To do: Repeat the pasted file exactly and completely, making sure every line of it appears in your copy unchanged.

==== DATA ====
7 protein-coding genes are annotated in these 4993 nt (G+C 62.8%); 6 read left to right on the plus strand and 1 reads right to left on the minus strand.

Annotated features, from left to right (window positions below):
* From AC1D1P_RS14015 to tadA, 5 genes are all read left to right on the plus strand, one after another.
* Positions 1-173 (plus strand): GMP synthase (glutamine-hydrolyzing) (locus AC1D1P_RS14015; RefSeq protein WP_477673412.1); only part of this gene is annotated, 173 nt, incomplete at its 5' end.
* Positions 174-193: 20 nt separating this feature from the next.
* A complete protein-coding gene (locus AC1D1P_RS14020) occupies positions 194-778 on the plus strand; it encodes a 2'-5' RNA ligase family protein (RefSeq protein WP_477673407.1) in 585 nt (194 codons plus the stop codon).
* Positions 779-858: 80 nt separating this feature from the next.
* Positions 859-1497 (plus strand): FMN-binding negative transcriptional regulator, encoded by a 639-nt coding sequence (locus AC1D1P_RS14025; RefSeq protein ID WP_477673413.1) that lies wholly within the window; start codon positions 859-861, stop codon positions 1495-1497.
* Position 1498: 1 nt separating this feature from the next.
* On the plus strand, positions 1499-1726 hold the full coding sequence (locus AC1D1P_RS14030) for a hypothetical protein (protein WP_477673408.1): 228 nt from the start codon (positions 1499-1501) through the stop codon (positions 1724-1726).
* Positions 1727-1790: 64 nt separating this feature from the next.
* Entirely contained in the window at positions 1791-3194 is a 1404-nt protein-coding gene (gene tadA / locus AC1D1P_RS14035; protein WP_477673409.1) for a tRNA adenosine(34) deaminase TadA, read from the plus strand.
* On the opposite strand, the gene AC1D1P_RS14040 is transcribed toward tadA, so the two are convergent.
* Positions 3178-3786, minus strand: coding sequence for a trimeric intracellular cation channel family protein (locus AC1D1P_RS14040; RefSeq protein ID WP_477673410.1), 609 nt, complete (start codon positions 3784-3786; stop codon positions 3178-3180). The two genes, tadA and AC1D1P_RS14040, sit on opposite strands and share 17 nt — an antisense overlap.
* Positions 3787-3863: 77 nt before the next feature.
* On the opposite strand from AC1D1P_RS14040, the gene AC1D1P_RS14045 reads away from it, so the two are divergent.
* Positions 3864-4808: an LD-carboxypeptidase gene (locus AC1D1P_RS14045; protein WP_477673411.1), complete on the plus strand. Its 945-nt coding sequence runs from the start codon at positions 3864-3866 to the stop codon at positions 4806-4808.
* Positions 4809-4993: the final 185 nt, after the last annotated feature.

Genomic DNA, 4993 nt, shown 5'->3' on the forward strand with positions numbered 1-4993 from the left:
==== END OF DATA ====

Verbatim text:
7 protein-coding genes are annotated in these 4993 nt (G+C 62.8%); 6 read left to right on the plus strand and 1 reads right to left on the minus strand.

Annotated features, from left to right (window positions below):
* From AC1D1P_RS14015 to tadA, 5 genes are all read left to right on the plus strand, one after another.
* Positions 1-173 (plus strand): GMP synthase (glutamine-hydrolyzing) (locus AC1D1P_RS14015; RefSeq protein WP_477673412.1); only part of this gene is annotated, 173 nt, incomplete at its 5' end.
* Positions 174-193: 20 nt separating this feature from the next.
* A complete protein-coding gene (locus AC1D1P_RS14020) occupies positions 194-778 on the plus strand; it encodes a 2'-5' RNA ligase family protein (RefSeq protein WP_477673407.1) in 585 nt (194 codons plus the stop codon).
* Positions 779-858: 80 nt separating this feature from the next.
* Positions 859-1497 (plus strand): FMN-binding negative transcriptional regulator, encoded by a 639-nt coding sequence (locus AC1D1P_RS14025; RefSeq protein ID WP_477673413.1) that lies wholly within the window; start codon positions 859-861, stop codon positions 1495-1497.
* Position 1498: 1 nt separating this feature from the next.
* On the plus strand, positions 1499-1726 hold the full coding sequence (locus AC1D1P_RS14030) for a hypothetical protein (protein WP_477673408.1): 228 nt from the start codon (positions 1499-1501) through the stop codon (positions 1724-1726).
* Positions 1727-1790: 64 nt separating this feature from the next.
* Entirely contained in the window at positions 1791-3194 is a 1404-nt protein-coding gene (gene tadA / locus AC1D1P_RS14035; protein WP_477673409.1) for a tRNA adenosine(34) deaminase TadA, read from the plus strand.
* On the opposite strand, the gene AC1D1P_RS14040 is transcribed toward tadA, so the two are convergent.
* Positions 3178-3786, minus strand: coding sequence for a trimeric intracellular cation channel family protein (locus AC1D1P_RS14040; RefSeq protein ID WP_477673410.1), 609 nt, complete (start codon positions 3784-3786; stop codon positions 3178-3180). The two genes, tadA and AC1D1P_RS14040, sit on opposite strands and share 17 nt — an antisense overlap.
* Positions 3787-3863: 77 nt before the next feature.
* On the opposite strand from AC1D1P_RS14040, the gene AC1D1P_RS14045 reads away from it, so the two are divergent.
* Positions 3864-4808: an LD-carboxypeptidase gene (locus AC1D1P_RS14045; protein WP_477673411.1), complete on the plus strand. Its 945-nt coding sequence runs from the start codon at positions 3864-3866 to the stop codon at positions 4806-4808.
* Positions 4809-4993: the final 185 nt, after the last annotated feature.

Genomic DNA, 4993 nt, shown 5'->3' on the forward strand with positions numbered 1-4993 from the left: